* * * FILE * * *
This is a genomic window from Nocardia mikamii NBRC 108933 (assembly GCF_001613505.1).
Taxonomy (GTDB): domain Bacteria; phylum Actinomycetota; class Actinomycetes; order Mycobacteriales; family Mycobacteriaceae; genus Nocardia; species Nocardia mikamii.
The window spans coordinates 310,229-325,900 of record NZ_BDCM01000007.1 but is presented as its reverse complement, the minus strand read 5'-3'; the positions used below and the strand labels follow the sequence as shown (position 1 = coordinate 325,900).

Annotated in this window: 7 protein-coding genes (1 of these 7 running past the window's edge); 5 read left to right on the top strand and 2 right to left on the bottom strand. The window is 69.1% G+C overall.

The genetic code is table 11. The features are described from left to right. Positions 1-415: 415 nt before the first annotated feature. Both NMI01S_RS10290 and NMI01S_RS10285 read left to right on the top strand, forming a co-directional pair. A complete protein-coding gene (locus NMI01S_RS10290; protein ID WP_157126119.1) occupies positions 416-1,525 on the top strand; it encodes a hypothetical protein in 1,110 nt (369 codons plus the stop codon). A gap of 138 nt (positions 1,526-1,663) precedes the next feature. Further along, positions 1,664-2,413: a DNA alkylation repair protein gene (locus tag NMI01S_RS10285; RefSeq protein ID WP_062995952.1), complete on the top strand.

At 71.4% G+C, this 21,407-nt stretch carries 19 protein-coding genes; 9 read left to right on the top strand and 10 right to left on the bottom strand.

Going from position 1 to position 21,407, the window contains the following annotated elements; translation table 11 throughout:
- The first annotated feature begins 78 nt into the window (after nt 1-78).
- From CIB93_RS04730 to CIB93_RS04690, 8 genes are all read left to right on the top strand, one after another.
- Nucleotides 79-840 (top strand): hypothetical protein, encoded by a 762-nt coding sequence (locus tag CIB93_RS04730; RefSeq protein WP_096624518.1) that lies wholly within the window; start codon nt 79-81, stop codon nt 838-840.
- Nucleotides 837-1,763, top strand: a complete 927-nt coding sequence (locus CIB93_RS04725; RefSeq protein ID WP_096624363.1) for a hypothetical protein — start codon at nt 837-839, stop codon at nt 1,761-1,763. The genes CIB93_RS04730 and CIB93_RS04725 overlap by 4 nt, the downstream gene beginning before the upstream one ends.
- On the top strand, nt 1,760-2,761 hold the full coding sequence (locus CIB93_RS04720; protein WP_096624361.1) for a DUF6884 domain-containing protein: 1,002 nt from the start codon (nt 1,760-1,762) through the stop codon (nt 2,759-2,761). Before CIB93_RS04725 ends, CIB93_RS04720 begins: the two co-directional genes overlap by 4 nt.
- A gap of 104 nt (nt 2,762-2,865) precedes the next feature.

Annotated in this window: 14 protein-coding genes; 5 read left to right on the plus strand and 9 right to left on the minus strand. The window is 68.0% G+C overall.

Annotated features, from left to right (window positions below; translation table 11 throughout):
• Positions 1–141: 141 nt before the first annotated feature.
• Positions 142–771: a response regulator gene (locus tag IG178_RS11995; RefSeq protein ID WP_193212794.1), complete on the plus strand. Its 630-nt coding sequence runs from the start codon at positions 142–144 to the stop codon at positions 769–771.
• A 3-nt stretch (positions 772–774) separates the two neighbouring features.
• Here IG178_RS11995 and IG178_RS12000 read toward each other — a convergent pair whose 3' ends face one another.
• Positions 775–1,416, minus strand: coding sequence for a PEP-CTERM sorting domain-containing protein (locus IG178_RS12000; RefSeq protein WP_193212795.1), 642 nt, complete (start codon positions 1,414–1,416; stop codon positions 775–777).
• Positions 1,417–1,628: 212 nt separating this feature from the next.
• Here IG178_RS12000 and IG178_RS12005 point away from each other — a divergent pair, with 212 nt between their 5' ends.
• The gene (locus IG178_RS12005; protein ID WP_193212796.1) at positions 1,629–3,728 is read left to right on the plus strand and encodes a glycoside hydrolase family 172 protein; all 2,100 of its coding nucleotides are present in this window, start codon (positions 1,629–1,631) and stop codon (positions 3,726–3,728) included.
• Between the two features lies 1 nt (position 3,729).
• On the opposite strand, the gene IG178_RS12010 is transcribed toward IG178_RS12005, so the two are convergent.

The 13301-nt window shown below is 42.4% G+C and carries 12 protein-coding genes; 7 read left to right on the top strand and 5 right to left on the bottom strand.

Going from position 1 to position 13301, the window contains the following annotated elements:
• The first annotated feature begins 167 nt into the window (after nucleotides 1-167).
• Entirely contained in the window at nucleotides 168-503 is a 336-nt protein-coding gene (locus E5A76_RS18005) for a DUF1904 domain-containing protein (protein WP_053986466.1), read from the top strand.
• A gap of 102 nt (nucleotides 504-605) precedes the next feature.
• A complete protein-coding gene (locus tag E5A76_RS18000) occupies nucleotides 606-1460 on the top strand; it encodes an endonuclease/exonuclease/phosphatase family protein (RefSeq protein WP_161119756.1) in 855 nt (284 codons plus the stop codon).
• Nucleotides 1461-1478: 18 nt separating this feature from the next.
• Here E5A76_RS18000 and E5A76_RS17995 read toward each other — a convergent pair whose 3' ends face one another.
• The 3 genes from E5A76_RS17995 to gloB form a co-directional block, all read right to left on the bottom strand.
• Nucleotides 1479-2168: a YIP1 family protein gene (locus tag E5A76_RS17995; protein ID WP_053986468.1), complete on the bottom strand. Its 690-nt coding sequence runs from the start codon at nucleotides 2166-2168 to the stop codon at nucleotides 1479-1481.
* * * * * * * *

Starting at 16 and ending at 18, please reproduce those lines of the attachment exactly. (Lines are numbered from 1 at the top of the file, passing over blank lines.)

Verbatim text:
• Positions 1–141: 141 nt before the first annotated feature.
• Positions 142–771: a response regulator gene (locus tag IG178_RS11995; RefSeq protein ID WP_193212794.1), complete on the plus strand. Its 630-nt coding sequence runs from the start codon at positions 142–144 to the stop codon at positions 769–771.
• A 3-nt stretch (positions 772–774) separates the two neighbouring features.